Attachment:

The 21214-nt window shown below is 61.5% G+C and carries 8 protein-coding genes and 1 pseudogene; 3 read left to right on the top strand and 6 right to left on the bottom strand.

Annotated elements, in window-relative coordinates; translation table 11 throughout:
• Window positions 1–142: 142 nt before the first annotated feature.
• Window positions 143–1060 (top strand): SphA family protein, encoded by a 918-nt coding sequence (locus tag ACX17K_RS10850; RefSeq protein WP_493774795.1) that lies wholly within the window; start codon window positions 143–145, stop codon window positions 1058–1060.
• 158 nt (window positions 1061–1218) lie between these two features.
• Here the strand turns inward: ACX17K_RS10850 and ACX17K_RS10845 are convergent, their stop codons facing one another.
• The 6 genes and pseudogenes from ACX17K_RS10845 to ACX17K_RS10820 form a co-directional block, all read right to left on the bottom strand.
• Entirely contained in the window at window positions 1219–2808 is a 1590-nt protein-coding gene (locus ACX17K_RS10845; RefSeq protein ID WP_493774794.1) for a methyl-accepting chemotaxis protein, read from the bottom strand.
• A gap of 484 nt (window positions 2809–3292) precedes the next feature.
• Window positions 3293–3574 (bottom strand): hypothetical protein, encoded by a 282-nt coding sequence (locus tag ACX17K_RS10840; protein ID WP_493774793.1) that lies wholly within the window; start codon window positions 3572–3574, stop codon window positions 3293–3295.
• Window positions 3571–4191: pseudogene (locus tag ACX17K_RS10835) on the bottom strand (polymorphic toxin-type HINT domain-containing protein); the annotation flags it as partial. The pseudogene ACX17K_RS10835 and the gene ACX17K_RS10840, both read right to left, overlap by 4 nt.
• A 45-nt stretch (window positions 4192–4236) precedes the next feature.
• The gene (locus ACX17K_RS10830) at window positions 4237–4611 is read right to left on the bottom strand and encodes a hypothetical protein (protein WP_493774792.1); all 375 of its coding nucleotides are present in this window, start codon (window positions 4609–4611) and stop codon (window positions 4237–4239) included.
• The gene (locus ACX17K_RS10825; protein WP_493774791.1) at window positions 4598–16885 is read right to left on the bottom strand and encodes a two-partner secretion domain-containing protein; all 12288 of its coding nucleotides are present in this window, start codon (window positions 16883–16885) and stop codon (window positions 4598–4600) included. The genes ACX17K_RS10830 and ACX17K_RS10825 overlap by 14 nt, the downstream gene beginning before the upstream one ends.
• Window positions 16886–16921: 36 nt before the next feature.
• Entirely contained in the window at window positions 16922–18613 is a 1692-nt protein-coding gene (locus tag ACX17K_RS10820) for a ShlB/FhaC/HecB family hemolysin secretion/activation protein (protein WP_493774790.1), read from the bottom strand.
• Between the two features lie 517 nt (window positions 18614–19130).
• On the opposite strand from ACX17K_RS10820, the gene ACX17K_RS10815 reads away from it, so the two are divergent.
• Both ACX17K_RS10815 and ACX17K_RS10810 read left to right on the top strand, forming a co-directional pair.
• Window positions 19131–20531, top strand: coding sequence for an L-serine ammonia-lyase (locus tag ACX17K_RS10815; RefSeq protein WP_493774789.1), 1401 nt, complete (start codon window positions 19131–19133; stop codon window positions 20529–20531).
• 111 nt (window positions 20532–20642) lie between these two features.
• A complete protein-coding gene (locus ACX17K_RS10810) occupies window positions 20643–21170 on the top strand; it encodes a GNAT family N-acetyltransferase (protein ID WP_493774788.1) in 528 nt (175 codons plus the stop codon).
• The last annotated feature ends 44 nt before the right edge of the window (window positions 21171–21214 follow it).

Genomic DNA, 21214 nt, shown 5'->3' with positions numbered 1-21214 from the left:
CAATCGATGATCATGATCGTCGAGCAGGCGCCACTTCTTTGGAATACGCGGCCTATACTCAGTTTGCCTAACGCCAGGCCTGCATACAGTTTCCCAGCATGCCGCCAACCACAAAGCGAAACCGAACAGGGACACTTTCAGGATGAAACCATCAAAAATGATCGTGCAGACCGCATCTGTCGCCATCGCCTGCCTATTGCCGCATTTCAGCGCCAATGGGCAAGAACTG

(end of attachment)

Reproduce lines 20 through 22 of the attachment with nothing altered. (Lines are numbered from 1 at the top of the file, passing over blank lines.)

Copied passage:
• Window positions 19131–20531, top strand: coding sequence for an L-serine ammonia-lyase (locus tag ACX17K_RS10815; RefSeq protein WP_493774789.1), 1401 nt, complete (start codon window positions 19131–19133; stop codon window positions 20529–20531).
• 111 nt (window positions 20532–20642) lie between these two features.
• A complete protein-coding gene (locus ACX17K_RS10810) occupies window positions 20643–21170 on the top strand; it encodes a GNAT family N-acetyltransferase (protein ID WP_493774788.1) in 528 nt (175 codons plus the stop codon).